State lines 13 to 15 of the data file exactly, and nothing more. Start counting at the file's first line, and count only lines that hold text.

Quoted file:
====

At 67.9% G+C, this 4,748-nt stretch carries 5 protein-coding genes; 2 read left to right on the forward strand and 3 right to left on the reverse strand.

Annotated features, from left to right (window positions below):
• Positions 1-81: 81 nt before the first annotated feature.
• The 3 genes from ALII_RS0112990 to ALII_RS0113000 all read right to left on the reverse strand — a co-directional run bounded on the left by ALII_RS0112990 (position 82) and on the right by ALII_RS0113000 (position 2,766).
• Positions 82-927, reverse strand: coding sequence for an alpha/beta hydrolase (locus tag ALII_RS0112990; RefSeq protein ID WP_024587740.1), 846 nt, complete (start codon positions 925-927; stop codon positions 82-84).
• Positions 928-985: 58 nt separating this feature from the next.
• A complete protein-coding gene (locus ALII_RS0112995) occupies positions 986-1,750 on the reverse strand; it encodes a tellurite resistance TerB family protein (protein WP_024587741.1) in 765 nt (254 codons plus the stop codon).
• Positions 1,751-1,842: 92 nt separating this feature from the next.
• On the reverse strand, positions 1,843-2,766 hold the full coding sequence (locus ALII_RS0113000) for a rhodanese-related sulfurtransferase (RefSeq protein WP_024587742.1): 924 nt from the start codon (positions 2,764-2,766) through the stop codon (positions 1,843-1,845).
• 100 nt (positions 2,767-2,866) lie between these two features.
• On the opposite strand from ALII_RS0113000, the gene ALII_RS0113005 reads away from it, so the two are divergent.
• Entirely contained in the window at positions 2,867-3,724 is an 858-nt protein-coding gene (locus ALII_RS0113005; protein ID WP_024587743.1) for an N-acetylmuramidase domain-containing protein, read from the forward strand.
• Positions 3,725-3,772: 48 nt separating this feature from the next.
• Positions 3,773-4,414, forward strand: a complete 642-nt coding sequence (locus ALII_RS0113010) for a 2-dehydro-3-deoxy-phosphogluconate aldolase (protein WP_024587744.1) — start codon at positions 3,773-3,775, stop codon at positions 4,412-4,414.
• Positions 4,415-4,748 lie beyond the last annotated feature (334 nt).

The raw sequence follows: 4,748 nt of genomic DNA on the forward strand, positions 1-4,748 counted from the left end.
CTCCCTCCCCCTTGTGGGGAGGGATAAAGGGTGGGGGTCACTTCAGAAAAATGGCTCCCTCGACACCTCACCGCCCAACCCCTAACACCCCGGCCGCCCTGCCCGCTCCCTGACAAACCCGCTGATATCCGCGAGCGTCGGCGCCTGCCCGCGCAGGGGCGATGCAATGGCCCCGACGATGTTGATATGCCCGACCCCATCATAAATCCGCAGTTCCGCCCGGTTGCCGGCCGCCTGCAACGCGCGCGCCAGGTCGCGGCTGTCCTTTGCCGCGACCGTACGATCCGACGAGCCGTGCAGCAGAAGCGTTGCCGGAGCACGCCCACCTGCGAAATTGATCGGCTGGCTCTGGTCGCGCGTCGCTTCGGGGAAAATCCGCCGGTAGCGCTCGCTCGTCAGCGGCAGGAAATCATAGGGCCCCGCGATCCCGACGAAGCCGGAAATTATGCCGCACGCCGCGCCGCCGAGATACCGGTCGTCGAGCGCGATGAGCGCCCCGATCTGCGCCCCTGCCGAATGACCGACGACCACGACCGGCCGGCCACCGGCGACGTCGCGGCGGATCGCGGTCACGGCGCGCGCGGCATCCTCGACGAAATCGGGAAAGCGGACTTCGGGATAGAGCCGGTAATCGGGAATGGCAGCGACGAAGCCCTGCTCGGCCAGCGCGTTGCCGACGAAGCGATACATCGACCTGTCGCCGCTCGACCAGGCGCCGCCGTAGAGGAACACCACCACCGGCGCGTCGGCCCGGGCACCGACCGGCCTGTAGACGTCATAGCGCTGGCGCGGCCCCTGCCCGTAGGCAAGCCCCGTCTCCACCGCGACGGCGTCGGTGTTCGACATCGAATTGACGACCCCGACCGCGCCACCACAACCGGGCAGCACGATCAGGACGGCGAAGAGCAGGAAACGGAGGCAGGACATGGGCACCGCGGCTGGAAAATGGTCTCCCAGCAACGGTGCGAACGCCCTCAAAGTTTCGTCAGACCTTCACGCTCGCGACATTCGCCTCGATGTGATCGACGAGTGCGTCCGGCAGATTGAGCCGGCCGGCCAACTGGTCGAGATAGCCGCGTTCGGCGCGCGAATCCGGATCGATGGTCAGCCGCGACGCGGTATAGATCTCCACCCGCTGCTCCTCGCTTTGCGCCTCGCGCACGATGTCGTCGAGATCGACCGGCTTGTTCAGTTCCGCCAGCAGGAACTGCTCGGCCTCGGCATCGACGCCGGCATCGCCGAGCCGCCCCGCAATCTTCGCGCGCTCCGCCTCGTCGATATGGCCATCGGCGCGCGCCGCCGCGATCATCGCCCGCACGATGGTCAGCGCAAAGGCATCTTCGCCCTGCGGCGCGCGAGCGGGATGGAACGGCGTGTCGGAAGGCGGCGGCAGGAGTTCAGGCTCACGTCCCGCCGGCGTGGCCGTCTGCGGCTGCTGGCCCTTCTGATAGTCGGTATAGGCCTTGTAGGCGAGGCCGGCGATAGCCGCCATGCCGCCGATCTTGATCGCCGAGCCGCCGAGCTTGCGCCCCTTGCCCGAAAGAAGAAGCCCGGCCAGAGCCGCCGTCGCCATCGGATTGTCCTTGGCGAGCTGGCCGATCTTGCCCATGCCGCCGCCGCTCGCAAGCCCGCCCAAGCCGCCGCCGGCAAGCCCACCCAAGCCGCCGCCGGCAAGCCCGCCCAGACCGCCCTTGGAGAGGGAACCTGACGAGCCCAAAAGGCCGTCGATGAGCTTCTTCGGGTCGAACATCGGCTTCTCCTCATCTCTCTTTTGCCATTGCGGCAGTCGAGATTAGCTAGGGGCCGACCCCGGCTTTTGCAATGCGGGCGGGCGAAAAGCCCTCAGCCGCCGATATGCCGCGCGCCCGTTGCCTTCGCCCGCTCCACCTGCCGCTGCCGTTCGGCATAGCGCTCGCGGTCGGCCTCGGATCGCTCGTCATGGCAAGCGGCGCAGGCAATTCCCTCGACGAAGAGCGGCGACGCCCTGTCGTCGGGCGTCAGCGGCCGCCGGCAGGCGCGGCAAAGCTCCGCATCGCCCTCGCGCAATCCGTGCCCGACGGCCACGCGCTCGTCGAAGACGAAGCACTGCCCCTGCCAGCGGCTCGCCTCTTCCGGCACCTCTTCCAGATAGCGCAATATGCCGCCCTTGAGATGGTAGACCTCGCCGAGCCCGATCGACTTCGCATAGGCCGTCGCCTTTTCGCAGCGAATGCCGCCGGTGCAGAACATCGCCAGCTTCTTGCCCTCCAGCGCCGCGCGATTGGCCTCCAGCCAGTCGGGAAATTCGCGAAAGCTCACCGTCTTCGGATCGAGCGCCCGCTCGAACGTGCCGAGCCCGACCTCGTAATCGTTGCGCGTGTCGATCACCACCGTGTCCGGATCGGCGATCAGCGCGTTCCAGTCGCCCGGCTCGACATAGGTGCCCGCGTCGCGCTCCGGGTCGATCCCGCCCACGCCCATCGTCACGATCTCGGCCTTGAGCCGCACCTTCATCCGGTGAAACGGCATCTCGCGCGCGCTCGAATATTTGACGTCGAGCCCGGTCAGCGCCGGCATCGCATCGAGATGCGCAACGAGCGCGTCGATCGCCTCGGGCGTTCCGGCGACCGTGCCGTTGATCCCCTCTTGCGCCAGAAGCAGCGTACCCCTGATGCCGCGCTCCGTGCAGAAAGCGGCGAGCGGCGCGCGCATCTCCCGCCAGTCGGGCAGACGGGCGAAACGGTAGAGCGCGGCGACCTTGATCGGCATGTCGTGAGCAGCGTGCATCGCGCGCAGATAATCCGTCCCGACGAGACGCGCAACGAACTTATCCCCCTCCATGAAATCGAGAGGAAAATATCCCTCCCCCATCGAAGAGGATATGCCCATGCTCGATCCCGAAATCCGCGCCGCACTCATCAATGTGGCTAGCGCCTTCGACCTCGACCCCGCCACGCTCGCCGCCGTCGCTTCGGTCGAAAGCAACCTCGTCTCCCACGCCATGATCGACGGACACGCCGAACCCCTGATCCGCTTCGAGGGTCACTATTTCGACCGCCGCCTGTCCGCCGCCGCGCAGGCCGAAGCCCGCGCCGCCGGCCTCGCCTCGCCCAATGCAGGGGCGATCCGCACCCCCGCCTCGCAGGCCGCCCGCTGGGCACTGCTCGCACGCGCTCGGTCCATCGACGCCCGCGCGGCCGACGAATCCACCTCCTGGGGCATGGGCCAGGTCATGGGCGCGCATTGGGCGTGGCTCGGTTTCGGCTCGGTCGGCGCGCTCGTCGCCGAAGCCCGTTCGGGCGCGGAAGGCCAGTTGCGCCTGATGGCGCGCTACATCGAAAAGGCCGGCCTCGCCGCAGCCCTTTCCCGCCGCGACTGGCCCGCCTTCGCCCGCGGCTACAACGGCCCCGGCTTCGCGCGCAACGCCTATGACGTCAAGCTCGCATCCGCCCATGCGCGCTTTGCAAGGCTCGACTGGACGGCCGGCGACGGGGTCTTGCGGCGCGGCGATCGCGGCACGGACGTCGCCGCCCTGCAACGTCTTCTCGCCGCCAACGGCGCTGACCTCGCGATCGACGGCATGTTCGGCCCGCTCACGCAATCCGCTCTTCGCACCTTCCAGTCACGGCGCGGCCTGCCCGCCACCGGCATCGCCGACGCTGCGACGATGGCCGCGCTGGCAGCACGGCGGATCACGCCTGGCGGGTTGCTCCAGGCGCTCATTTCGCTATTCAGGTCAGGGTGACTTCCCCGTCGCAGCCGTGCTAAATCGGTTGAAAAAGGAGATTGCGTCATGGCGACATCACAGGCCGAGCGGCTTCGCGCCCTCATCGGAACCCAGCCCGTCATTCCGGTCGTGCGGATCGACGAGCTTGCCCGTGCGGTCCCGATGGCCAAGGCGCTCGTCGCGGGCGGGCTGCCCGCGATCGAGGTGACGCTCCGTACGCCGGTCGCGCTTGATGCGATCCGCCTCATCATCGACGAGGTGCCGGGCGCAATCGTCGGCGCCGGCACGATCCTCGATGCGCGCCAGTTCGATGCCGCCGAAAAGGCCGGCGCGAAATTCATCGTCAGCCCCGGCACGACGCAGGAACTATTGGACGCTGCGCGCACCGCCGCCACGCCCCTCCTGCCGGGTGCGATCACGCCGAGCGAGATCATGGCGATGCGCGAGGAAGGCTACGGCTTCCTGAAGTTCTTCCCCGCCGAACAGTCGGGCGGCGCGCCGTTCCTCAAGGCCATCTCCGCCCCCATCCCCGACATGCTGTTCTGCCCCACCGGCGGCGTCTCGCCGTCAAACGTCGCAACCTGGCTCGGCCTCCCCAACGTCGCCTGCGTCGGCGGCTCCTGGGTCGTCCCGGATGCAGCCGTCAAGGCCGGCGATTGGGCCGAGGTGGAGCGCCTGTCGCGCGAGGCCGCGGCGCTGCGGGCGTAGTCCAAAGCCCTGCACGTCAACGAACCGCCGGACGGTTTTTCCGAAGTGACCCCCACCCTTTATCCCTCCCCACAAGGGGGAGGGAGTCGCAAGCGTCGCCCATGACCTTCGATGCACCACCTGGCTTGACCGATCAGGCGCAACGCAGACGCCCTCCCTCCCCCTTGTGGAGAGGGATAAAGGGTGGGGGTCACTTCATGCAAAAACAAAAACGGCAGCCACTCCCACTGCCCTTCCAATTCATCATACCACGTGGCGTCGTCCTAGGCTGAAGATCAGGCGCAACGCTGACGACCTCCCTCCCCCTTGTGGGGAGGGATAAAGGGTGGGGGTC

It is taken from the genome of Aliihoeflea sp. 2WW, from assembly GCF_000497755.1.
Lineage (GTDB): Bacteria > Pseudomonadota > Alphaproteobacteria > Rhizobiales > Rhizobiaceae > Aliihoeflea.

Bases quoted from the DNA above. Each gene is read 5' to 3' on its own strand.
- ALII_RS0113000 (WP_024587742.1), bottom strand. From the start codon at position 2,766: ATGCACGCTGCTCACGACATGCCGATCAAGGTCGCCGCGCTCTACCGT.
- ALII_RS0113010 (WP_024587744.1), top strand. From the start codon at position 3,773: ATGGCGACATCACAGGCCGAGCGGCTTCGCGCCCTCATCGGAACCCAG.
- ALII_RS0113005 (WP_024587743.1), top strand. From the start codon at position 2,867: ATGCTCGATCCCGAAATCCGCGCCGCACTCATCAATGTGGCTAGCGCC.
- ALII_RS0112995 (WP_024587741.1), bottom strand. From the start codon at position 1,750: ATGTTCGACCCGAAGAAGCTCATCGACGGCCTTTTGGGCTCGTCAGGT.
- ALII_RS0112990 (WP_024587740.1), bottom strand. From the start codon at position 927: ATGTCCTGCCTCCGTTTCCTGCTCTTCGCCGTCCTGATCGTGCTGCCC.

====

• Positions 3,725-3,772: 48 nt separating this feature from the next.
• Positions 3,773-4,414, forward strand: a complete 642-nt coding sequence (locus ALII_RS0113010) for a 2-dehydro-3-deoxy-phosphogluconate aldolase (protein WP_024587744.1) — start codon at positions 3,773-3,775, stop codon at positions 4,412-4,414.
• Positions 4,415-4,748 lie beyond the last annotated feature (334 nt).